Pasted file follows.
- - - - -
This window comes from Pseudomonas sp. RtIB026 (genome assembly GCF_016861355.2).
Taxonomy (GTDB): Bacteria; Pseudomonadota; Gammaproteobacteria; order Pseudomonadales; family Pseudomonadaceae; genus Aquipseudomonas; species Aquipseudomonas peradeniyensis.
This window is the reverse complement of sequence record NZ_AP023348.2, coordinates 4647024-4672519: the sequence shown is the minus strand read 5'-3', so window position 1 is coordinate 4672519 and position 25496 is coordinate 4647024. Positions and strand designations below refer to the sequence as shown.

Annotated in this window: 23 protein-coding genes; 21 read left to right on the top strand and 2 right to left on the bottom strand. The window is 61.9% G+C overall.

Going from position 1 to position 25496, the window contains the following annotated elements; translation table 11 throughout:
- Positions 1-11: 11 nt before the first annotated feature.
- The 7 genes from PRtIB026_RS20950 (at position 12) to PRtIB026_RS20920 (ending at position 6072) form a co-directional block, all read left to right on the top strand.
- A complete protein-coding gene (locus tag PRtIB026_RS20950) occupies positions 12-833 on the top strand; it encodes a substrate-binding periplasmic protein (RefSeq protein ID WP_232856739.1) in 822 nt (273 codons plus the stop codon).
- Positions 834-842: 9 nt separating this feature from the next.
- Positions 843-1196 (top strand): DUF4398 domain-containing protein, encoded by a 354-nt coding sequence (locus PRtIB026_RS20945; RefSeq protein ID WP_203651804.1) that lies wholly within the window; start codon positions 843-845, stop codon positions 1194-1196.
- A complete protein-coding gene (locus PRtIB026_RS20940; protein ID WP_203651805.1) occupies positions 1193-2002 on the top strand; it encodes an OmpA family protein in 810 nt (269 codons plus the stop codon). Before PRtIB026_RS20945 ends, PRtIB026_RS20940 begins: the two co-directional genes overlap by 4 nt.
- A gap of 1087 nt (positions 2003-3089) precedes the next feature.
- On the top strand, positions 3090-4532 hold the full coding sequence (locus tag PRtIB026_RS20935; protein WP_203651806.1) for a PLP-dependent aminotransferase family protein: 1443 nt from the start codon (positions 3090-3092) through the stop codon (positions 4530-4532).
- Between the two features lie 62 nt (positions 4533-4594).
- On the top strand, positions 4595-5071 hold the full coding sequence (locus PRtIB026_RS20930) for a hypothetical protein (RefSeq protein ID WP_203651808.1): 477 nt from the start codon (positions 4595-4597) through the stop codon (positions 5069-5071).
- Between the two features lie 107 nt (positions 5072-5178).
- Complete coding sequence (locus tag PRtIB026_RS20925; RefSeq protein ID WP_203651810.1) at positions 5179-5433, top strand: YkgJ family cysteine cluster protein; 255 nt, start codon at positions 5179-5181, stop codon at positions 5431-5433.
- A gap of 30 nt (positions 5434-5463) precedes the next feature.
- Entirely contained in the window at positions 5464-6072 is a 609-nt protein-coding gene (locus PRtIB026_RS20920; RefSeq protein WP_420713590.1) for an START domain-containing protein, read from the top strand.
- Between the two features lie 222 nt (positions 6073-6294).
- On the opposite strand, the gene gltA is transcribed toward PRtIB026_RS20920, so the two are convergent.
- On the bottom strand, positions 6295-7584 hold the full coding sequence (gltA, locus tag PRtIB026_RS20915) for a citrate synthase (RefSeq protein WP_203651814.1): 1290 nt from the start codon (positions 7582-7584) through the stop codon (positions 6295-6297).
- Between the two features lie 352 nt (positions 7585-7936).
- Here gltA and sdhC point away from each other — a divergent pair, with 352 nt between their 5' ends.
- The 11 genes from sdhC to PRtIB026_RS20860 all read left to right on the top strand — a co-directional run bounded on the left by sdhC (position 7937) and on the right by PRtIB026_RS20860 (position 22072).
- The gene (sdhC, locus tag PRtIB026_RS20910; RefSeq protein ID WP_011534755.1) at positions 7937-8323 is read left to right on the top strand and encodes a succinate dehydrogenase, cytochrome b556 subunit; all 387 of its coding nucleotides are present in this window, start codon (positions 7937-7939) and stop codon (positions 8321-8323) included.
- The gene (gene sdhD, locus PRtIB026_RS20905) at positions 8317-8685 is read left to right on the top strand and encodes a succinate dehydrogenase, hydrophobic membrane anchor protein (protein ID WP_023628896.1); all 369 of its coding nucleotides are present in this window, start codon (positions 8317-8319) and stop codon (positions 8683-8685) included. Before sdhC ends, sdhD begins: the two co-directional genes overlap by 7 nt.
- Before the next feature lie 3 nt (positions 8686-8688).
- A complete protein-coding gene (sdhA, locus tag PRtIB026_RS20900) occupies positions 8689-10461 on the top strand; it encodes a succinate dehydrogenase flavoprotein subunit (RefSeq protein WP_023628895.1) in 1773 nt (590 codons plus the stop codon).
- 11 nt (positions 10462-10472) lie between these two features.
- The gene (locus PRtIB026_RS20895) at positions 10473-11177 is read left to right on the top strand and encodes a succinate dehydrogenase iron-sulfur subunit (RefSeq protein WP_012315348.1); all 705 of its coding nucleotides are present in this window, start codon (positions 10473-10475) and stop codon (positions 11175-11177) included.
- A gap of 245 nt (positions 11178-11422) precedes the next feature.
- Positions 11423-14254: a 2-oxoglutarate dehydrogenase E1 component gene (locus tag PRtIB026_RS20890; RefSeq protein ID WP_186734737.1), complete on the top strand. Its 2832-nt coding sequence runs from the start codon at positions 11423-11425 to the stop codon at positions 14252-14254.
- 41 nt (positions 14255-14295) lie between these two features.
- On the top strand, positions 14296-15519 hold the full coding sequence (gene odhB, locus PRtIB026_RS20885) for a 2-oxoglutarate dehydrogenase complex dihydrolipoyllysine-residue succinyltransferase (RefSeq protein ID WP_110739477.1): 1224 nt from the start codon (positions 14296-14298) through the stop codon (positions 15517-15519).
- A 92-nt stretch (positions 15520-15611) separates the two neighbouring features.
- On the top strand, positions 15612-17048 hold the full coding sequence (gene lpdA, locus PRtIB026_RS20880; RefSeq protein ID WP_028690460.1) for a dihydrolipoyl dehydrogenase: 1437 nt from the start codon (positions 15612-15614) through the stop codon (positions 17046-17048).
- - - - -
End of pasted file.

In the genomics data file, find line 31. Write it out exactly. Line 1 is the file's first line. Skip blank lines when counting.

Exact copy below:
- The gene (locus PRtIB026_RS20895) at positions 10473-11177 is read left to right on the top strand and encodes a succinate dehydrogenase iron-sulfur subunit (RefSeq protein WP_012315348.1); all 705 of its coding nucleotides are present in this window, start codon (positions 10473-10475) and stop codon (positions 11175-11177) included.